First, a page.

You know that day when you finally realize that it might not be that good of an idea to take the kids out on a non-kid related adventure?
Well, today was that day for us.
As parents, we’ve been busy beating our heads against the wall for years now, thinking that at some point our kids will just get to the point where we can have an enjoyable time out. And occasionally we do, but honestly, there have been more hard times than good when it comes to dinners, shopping, or similar type outings.
My husband and I were up late last night, sitting in bed enjoying a kid free quiet moment, trying to come up with a plan that would work. We (the adults and especially the teen) wanted to do a day trip to a local coastal town about an hour away. We’ve gone every time we’ve come to Florida, so it feels like a tradition. But the two-year-old has entered into an increasingly difficult phase, complete with daily tantrums. The four-year-old would likely be reasonably behaved, but if she misses her nap all bets are off.
We considered our options.
My vote was for: get the kids super tired in the morning, feed them lunch, and then load into the car around 1pm and head down, hoping they would sleep in the car. The potential problems with that plan would be a) oldest wouldn’t nap, and b) youngest wouldn’t get enough of a nap.
Hubby was for: let the kids have their normal morning and naps, leaving around 4pm. Potential problem with that is a) that there wouldn’t be enough daytime left for exploring and b) the restaurants would be more crowded for dinner, limiting our chances of finding a kid-friendly situation.
We were stuck, both sticking to our favorite ideas and not wanting to disappoint the teen, who had her heart pretty set on going. I finally came up with the idea that if we went on the earlier side, we could just have a contingency plan in place. We would have to be willing to leave at any point if it simply was not working.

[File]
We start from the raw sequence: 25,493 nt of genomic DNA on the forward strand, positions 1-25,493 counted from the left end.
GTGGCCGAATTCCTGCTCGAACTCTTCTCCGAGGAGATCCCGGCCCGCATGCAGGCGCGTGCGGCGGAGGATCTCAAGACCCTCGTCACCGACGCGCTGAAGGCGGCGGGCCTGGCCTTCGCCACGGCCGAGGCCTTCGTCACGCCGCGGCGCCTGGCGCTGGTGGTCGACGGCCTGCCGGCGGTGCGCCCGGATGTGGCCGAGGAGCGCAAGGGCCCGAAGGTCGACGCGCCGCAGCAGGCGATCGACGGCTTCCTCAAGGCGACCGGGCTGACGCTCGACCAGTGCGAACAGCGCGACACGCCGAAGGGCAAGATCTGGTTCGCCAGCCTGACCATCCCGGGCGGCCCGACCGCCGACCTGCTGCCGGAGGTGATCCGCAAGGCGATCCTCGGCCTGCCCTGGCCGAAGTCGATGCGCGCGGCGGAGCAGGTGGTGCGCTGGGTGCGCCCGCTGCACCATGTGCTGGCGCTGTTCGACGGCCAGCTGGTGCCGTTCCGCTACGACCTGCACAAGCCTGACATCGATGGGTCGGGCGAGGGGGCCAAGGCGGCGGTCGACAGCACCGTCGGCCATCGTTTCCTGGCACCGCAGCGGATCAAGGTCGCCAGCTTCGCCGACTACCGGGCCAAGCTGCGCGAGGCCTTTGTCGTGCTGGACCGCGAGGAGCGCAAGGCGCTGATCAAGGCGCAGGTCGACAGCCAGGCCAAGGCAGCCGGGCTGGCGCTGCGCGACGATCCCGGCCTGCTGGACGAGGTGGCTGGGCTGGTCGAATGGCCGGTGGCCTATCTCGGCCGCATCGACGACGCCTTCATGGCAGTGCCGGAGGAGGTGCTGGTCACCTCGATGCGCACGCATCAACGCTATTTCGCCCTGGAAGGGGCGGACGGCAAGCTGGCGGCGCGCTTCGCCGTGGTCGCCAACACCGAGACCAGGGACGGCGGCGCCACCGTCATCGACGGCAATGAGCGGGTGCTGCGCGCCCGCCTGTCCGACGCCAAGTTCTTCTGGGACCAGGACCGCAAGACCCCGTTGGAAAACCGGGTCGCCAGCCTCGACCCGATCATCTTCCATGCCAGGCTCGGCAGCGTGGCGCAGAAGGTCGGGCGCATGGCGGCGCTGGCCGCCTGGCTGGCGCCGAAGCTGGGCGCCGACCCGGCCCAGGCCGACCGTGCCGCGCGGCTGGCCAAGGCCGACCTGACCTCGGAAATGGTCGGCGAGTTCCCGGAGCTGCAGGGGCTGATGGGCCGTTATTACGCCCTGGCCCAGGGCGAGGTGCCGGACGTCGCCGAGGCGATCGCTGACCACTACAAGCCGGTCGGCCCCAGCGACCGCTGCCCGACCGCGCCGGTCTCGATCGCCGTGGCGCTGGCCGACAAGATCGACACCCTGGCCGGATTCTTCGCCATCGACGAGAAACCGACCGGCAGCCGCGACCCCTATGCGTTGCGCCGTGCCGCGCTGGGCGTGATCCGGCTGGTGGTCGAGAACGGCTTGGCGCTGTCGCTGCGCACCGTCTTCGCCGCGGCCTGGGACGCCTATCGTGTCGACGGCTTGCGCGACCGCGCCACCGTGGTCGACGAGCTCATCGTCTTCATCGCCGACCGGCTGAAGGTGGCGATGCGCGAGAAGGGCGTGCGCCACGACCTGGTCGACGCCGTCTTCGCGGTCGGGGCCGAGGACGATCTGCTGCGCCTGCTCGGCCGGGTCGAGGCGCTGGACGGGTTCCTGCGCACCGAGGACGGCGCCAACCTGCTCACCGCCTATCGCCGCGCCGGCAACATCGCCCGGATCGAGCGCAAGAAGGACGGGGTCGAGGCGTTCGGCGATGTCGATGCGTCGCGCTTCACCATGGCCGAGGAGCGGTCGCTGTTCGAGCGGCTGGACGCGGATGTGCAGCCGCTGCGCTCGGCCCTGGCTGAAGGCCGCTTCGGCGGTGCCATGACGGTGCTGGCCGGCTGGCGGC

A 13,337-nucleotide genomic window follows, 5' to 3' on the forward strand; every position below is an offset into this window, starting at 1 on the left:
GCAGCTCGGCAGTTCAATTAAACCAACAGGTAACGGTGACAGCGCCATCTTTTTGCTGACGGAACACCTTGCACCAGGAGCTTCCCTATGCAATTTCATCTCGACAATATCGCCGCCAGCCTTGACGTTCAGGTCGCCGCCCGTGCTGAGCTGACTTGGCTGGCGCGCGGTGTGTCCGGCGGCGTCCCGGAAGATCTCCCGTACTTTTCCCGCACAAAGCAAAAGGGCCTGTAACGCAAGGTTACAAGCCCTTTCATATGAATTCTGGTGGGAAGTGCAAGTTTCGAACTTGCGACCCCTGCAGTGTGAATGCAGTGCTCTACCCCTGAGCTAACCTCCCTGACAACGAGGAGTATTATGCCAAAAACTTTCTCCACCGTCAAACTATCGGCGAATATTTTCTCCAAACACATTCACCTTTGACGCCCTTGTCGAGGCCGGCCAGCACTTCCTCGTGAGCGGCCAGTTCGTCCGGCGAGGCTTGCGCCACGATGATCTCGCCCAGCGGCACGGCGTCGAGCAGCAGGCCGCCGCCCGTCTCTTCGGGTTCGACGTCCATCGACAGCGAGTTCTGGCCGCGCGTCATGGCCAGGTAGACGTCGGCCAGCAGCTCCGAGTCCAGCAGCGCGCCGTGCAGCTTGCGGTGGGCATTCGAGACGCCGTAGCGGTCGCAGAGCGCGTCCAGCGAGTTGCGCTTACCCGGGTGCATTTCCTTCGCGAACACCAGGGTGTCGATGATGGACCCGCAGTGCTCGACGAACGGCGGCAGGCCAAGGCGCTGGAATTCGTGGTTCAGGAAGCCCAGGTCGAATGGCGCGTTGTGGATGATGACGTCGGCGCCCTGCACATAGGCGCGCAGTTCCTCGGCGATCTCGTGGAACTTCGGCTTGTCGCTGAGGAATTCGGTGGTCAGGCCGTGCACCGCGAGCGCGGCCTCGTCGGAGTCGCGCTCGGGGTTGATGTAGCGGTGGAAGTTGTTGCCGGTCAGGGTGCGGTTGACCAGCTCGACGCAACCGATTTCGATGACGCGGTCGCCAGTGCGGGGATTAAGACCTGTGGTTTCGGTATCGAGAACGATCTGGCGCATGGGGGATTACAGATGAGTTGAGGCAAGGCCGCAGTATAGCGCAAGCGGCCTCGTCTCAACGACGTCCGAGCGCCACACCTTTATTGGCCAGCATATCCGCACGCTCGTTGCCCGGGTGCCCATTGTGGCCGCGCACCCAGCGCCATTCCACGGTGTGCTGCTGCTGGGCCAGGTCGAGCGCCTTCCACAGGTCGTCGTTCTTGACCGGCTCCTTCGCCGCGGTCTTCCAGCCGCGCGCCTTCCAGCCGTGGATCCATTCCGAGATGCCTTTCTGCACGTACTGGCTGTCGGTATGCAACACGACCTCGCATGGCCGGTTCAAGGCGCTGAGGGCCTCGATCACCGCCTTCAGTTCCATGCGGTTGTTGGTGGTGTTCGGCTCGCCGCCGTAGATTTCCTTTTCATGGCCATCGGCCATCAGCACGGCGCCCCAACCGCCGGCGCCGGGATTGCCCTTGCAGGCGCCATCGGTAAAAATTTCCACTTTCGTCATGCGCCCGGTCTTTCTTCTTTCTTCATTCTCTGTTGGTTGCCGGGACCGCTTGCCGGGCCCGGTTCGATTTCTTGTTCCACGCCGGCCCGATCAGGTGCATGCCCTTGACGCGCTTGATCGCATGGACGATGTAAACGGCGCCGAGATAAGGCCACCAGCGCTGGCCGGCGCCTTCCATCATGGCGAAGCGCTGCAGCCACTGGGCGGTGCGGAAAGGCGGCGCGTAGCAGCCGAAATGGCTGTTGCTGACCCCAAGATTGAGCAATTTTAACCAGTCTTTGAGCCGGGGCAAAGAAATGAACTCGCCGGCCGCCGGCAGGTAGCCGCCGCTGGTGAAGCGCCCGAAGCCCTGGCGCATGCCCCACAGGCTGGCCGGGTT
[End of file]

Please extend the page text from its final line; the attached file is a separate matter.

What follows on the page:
We awoke ready to execute the plan this morning AND THERE WAS NOTHING BUT DRAMA. The little ones were fighting with each other from the moment they woke up. Screaming over toys. Chasing each other around the house. I ushered them to the park for a couple hours to get out their energy. It didn’t work. The little man had a meltdown when we left the park and then a second one on his way from the car to the house when we got home.
It was the moment when I dragged the screaming and kicking toddler into the house (filthy from head to toe because he’d decided to rub dirt all over himself at the park) that it finally dawned on me that the odds of us having a good time were slim. Even with the contingency plan, it just didn’t seem worth it to drive for an hour only to have to turn around and head home when (not if) either kid misbehaved.
Better to head it off at the pass. Even the teen agreed that it would be better to sit this one out.
And there are plenty of other things to do that would increase our odds of having a good time. It’s just taken us a long time to finally give up on the idea that we can’t do everything we used to be able to do pre-kids.